The United States Postal Service is a bunch of filthy liars.
That’s what I thought as I picked up a set of their new “Herbs” postcard stamps. The stamp for sage featured a few green leaves and a glorious shock of bright purple flowers.
Here’s the thing, though: Sage doesn’t flower. We had been growing sage, along with other herbs and vegetables, in our backyard garden for three years now and we know what sage does. It grows a couple of measly green leaves, withers, turns black and gets picked apart by the neighborhood birds for nesting fodder before you ever get to use any of it for yourself. That’s what sage does. Put that on the stamp and mail a postcard to someone who knows better.
Then I came home and walked past the garden. The sage had, within the last week, tripled in size. Instead of a sage plant it was a veritable bush, complete with glorious purple flowers encircled by monarch butterflies.
It would have been more impressive if I could have taken credit for it, but I couldn’t. As I’ve written previously, this past winter we decided that with a baby on the way it would be best to let the garden fend for itself for a season. We knew we wouldn’t have time to tend to it. The perennial herbs responded to my absence by flourishing into obscene levels of health and vigor. It was clear who the weak link was around here: The idiot holding the stamps. I sulked inside and didn’t think about the garden again until the lilac tree mysteriously showed up on our doorstep a month later.
The tree was waiting for us when we came home from the hospital with our infant son, a gift from friends of ours who live far away. It was an enormously generous act that I will never forgive them for. Pro tip: If friends of yours have a baby, do not get them a gift that is essentially an enormous DIY project. New parents don’t have the time or energy to put out a kitchen fire, much less plant a six-foot tree. It took me four days to find the time to look at the card to see who it was from. By the time I dragged the tree off the doorstep for planting, it was three weeks later. I was exhausted and covered in spit, resentful of our stupid friends who had to be so stupidly sweet and send us this stupid tree that I had to plant into the stupid, stupid earth. Then I started digging and saw the worms.
Dozens upon dozens of them, crawling out of each shovelful of dirt. This was significant for two reasons: An abundance of worms is a sign of good soil health, and for years our soil had been anything but healthy. When we bought the house it had been semi-abandoned for ten years. Every few months, one of the guys across the street would dump a few bags of weed killer, pesticides and god knows what else on the lawn to keep it from looking too unruly for his own tastes. As a result, when we were first putting in the garden we found that the soil was a wasteland. No worms, no ladybugs, no soldier beetles, no minute pirate bugs, no life.
I didn’t know what we were doing as we were putting in that garden, but I knew we needed worms. Worms to burrow into the ground and aerate the soil, worms to rise up on cool spring nights to feed on grass clipping and dry leaves, worms to create tunnels for water to penetrate deep underground, worms to poop.” Sweet, sweet nourishing worm poop!” I said to Kristen. “That’s what we need!” “Indeed,” she said, being very careful not to make eye contact with me.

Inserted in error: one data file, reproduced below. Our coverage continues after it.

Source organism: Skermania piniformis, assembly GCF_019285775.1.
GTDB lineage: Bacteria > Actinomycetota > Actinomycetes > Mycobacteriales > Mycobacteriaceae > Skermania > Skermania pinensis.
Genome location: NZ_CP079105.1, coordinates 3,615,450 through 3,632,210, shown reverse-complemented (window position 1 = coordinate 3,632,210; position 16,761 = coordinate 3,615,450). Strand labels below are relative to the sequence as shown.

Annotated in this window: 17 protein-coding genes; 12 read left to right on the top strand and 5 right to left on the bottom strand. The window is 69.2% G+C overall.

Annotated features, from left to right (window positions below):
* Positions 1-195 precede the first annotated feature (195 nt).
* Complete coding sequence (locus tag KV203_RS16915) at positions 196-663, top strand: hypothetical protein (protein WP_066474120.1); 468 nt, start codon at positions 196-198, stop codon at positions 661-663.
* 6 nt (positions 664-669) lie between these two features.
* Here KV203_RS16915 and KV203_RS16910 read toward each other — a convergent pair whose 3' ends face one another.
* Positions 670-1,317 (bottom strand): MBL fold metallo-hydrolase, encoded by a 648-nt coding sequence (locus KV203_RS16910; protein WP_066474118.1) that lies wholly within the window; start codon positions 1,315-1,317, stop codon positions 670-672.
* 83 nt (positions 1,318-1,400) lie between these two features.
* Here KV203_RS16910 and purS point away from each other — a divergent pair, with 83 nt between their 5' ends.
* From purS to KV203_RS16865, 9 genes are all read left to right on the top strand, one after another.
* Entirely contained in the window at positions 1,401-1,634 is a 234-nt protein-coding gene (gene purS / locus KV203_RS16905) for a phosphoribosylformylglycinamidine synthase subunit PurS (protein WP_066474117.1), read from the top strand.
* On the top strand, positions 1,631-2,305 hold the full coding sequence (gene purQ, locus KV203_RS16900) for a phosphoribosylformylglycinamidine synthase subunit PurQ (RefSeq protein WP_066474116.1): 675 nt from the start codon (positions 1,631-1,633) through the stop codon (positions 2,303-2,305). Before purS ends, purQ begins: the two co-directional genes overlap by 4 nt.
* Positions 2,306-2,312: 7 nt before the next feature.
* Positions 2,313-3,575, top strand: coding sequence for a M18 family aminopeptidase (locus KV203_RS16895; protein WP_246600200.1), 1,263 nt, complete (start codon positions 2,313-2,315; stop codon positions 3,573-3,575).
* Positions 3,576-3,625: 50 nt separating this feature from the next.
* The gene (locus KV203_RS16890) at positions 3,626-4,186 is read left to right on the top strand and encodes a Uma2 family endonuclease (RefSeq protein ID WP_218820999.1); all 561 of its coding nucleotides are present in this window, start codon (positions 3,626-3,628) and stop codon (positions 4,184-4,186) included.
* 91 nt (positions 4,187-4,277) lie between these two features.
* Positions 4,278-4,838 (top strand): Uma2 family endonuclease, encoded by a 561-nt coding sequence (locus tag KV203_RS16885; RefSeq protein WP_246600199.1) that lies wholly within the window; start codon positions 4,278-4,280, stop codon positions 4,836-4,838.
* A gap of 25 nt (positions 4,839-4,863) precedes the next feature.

If you happen to find yourself in the market for worms one day, the smart thing to do is order online. Most places will let you order as many or as little as you want, charge you a reasonable bulk rate, offer many different varieties so you can pick the kind that’s best for your needs, and ship them fast so that they reach you in optimal health. But who amongst us ever does the smart thing the first time around? So I went to the sketchy bodega in town that sells nightcrawlers for bait out of a dorm fridge in between the international calling cards and hard-core pornography. “I got some really fat juicy ones in there” the woman behind the counter called out as I rooted around in the fridge. “They don’t need to be fat, ma’am,” I replied. “They just need to be fast enough to make it back underground before a bird eats them.” As I set each one free throughout the yard, I’d whisper, “You’ve been spared the hook. You owe me. Get to work.”
Three years later, the original batch of bodega nightcrawlers had multiplied enough to finally wake the soil back up. I brushed my fingers along the base of the sage bush and three more worms crawled out, depositing fresh loamy soil where before there had only been clay and rocks. Maybe it wasn’t just the fact that I left the garden alone that caused it to flourish. Maybe one slightly smart thing I did three years ago was finally paying off.
Now we go out into the garden in the evening carrying our son, barely a month old, and show him where someday we’ll teach him how to plant zucchinis and tomatoes. We show him his lilac tree, on the verge of death when I put it in the ground, now bursting with life. We show him the herbs we can now use in our cooking. And if the hour is right, we can show him the intrepid nightcrawlers poking up to the surface to munch on the coffee grounds I’ve sprinkled on the soil earlier in the day. I don’t have time to do much this year in the garden, but I can at least do that for the worms. I owe them that much. We watch until the fireflies appear and then head back inside to the lights of the house as the wind rolls down the mountain carrying the scent of sage off into the deep green night.
Brian PJ and Kristen Cronin live in Beacon with their four cats, and new son Cooper James Cronin. Check out their blog A Rotisserie Chicken and 12 Padded Envelopes on this site, and view more of their photos at